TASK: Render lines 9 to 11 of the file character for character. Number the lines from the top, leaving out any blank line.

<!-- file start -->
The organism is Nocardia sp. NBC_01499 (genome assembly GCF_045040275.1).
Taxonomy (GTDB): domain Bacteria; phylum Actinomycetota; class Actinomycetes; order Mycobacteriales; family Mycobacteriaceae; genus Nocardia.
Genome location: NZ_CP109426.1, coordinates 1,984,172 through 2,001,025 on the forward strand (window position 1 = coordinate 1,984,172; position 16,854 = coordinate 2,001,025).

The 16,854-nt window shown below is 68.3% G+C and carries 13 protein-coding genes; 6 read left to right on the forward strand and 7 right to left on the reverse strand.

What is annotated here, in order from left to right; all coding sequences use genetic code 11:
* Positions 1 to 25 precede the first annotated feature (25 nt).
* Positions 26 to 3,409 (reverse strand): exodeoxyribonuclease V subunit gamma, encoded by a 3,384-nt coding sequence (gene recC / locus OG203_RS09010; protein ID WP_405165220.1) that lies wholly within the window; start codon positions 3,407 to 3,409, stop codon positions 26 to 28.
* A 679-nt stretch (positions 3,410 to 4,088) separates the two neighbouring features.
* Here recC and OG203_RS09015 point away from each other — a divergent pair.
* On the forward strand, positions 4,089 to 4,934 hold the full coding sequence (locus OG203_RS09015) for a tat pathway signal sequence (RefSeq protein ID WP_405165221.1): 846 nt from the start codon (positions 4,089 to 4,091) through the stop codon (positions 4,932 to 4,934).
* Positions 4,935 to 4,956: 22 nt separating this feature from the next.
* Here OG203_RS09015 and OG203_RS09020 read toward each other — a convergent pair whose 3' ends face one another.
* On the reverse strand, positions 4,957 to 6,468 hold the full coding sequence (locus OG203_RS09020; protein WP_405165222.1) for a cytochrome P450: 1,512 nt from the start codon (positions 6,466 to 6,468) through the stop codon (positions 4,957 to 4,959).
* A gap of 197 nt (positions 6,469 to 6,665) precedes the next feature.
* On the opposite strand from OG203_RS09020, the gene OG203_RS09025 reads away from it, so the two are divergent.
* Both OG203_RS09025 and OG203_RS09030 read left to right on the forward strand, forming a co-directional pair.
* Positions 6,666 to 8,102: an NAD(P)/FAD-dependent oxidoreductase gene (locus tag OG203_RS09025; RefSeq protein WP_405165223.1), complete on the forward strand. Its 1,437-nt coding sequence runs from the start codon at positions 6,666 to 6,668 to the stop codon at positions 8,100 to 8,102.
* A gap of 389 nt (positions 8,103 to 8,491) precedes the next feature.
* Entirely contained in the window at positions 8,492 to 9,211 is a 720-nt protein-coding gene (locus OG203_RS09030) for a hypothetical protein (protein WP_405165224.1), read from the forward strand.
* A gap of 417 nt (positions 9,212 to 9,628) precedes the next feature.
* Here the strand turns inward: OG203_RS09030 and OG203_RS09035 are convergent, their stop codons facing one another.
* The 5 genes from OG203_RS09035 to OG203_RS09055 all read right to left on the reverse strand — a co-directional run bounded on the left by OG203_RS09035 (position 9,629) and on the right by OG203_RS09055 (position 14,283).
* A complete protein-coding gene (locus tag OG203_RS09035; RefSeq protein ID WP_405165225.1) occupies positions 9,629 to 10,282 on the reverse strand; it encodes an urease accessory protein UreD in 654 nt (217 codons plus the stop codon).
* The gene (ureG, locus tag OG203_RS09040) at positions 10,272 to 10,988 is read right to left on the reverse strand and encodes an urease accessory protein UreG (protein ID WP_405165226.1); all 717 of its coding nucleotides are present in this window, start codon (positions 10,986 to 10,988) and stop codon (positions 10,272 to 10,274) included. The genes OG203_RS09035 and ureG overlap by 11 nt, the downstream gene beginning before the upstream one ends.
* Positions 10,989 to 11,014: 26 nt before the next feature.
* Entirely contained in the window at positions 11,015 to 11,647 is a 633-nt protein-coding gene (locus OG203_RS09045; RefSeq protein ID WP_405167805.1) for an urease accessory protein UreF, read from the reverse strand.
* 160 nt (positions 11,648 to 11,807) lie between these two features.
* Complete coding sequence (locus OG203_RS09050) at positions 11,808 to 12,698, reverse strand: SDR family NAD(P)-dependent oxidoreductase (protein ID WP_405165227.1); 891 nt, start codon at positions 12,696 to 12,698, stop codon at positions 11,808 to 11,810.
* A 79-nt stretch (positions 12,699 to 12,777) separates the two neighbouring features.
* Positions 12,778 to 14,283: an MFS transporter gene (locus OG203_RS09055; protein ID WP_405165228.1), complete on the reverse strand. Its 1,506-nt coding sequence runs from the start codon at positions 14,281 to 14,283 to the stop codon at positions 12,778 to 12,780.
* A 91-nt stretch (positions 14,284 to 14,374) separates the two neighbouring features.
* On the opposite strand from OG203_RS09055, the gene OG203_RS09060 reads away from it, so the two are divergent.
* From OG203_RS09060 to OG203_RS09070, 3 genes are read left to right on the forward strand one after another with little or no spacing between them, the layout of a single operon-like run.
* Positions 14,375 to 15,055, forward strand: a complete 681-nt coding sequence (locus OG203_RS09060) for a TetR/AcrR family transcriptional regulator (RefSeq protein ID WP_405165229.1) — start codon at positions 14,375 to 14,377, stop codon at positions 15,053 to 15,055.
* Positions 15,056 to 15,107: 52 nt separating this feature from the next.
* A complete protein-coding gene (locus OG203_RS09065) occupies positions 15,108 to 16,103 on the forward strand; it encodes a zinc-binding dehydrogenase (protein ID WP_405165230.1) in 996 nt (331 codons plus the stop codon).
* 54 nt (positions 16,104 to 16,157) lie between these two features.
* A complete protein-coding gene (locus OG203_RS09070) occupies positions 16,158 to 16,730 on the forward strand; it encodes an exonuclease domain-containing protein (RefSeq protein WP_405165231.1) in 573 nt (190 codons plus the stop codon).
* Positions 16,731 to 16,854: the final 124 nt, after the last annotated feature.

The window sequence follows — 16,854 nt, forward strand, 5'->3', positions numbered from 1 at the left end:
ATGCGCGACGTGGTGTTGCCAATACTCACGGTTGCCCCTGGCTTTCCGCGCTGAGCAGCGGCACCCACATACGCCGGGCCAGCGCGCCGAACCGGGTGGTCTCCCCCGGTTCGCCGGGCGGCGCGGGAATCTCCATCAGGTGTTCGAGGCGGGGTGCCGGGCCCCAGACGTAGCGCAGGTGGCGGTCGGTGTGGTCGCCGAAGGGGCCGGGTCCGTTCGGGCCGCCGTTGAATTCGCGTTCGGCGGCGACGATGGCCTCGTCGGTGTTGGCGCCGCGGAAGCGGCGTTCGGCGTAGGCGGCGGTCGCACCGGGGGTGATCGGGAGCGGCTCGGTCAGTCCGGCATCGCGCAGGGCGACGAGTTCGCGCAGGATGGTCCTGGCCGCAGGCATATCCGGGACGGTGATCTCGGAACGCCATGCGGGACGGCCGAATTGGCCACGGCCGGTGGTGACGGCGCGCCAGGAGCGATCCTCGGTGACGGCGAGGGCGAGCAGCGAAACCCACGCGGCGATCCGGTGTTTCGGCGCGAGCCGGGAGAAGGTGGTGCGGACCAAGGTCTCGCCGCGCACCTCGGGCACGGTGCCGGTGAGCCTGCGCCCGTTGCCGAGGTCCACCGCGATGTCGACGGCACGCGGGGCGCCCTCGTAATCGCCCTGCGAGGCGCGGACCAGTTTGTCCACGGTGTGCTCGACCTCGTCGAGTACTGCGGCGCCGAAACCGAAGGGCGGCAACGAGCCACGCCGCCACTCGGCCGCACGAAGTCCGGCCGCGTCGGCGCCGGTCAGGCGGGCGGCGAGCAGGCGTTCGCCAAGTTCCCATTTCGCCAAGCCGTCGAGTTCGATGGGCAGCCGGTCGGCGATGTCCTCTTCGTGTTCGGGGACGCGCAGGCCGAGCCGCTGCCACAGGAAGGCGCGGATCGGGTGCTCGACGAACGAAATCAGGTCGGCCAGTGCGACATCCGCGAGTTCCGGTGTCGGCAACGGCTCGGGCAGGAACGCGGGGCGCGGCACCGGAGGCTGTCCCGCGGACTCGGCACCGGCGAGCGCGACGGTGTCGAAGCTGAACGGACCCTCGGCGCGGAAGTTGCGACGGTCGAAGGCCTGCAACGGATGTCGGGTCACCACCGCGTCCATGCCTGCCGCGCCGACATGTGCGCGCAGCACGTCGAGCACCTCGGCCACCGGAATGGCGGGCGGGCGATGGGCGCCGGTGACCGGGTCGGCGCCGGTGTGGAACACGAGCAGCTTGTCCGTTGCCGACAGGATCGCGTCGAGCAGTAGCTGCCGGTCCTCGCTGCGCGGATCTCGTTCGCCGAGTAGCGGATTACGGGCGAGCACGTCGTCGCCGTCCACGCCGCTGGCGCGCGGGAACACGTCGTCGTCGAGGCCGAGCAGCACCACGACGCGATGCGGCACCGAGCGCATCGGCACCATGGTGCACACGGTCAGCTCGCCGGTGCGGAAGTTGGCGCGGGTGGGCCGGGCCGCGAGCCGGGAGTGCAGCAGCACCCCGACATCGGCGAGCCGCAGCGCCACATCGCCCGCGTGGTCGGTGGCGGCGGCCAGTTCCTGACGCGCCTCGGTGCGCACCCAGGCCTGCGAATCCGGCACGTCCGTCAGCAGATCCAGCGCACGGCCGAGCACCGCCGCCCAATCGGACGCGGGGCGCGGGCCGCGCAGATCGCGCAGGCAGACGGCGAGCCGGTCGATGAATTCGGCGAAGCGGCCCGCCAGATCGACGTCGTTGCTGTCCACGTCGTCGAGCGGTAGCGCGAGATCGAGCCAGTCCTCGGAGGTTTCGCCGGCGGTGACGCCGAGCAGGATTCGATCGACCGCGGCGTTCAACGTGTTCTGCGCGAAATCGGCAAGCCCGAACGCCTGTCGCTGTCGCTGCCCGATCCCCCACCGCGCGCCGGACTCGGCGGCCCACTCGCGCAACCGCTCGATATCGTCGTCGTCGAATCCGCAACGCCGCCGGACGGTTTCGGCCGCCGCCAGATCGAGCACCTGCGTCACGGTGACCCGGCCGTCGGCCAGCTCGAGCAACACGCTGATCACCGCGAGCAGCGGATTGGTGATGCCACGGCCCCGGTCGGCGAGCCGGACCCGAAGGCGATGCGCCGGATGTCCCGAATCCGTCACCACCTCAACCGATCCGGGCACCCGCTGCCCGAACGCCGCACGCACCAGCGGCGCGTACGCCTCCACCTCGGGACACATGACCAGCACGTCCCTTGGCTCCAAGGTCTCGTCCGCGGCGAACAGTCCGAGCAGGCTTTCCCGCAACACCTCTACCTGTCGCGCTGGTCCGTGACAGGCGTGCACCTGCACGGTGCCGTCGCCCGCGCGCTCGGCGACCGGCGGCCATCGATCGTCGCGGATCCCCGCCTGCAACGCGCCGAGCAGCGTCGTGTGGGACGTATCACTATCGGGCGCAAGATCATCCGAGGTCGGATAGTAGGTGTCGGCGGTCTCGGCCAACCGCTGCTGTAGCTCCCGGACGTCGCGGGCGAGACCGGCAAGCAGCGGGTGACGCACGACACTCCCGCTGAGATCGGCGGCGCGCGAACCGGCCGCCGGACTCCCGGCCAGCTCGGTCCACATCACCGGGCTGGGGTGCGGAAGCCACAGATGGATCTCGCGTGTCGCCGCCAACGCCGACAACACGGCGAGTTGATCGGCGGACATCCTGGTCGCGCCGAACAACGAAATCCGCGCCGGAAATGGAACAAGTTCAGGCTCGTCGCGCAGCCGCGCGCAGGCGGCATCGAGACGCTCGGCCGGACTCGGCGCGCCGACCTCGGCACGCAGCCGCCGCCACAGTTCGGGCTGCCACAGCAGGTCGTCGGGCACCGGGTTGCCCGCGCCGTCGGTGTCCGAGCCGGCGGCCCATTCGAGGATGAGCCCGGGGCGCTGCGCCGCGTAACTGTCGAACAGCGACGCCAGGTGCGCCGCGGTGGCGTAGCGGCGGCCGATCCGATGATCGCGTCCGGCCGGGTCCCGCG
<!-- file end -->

* Here recC and OG203_RS09015 point away from each other — a divergent pair.
* On the forward strand, positions 4,089 to 4,934 hold the full coding sequence (locus OG203_RS09015) for a tat pathway signal sequence (RefSeq protein ID WP_405165221.1): 846 nt from the start codon (positions 4,089 to 4,091) through the stop codon (positions 4,932 to 4,934).
* Positions 4,935 to 4,956: 22 nt separating this feature from the next.